STUDIO CITY—A petition started to persuade the Los Angeles City Council to vote in favor of granting Henry’s Tacos in Studio City landmark status by its fans is 265 supporters shy of getting 6,000 paper and online signatures. In addition, the matter was recently referred to the Planning and Land Use Committee (PLUM) for further consideration.
“It is much more than just a taco stand or business to many of us who grew up in the neighborhood,” the online component of the petition states. “It is an important part of our collective history that not only has sentimental value, but cultural and historical value.”
Local fans of Henry’s Tacos, which has endeared them for 50 years with its so-called “gringo tacos,” have made progress with their goal of saving the stand, where even Republican Party presidential candidate Jon Huntsman reportedly enjoys eating when he is in California. But they have fallen short of gaining the support of the one person the petition targeted.
According to the online petition, supporters were asked to contact Councilmember Paul Krekorian, who represents L.A.’s Second District where the taco stand is located, to urge him to support its landmark status. But two staffers from his office told Canyon News that he has yet to take a position on the matter.
There is also the secondary goal of getting Henry’s Tacos owner Janis Hood a fair lease agreement, which expired on New Year’s Eve, though the stand remains in business. Mehran Ebrahimpour, the landlord, did not contact Hood prior to the lease’s expiration or serve a notice to vacate the premises, according to the petition website.
On January 6, Hood told followers of a Facebook page also created by fans of her stand that her attorney is still negotiating terms of a possible new lease with Ebrahimpour. She earlier said that he expressed not being interested in renewing the lease. In addition, the landlord said that a clause in the old lease stipulates that monthly rent under a new lease would have to be 150 percent of what she used to pay, Hood claims.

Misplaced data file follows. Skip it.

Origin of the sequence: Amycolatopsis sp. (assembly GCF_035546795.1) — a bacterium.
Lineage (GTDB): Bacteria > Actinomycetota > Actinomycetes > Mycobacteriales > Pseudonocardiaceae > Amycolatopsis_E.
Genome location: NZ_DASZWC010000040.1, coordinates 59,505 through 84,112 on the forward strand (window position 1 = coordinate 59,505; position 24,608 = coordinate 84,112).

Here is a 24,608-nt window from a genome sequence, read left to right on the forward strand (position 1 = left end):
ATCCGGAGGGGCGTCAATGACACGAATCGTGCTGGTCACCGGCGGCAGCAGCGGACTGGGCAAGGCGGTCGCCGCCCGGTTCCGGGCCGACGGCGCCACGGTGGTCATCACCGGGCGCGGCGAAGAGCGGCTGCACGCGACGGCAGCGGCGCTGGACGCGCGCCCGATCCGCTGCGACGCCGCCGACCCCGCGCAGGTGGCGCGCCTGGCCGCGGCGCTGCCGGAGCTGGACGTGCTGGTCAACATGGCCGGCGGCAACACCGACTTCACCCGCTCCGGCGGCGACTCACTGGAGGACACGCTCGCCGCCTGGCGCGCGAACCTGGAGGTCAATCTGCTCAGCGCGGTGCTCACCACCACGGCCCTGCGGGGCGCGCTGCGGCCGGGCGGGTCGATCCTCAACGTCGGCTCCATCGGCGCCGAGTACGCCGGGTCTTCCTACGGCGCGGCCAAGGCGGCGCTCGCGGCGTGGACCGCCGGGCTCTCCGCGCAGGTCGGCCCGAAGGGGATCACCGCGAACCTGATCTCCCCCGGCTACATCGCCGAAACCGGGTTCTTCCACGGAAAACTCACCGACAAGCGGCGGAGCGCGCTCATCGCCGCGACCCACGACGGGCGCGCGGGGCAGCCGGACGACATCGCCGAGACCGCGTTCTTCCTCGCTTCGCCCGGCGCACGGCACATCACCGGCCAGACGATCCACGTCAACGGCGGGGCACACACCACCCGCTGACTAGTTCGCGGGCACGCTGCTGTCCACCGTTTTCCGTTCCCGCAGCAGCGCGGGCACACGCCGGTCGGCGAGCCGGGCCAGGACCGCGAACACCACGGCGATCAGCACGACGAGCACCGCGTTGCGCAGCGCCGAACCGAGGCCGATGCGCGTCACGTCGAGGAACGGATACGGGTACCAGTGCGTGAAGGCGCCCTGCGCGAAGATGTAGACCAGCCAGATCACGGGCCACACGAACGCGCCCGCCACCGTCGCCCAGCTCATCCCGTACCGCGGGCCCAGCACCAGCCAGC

“You can imagine the amount that I now have to pay. I’m TIRED, my dear friends, and I don’t want to DIE because of the stress of this. Don’t know what will happen,” Hood said at the time.
Hood maintains that the landlord did not like that the Los Angeles Cultural Heritage Commission voted in December to recommend Henry’s Tacos for city landmark status. The commission found that the taco stand, which was designed by John B. Ferguson, met the criteria of the Cultural Heritage Ordinance because of its building type and design.
Specifically, the taco stand exhibits traits of roadside restaurants from the mid 20th century. Architectural historian Alan Hess said the stand also has a broad Googie style defined by an upswept roof, outdoor areas and scaled to the street. It has remained unchanged since 1961 and did not sustain damage during the 1994 Northridge earthquake.
In a recommendation report for landmark status, the Department of City Planning states, “While SurveyLA has not completed a comprehensive city-wide study of this building type, the number of significant early and mid-20th century walk-up food stands appears to be diminishing and as such are becoming a rarer building type.”
Landmark status would protect the structure from demolition, incompatible uses and construction. The city council can decide to act on the matter before PLUM does. If the latter acts first, the council will have at most 115 days to make a final decision.
Ebrahimpour had not responded to a request for comment at press time.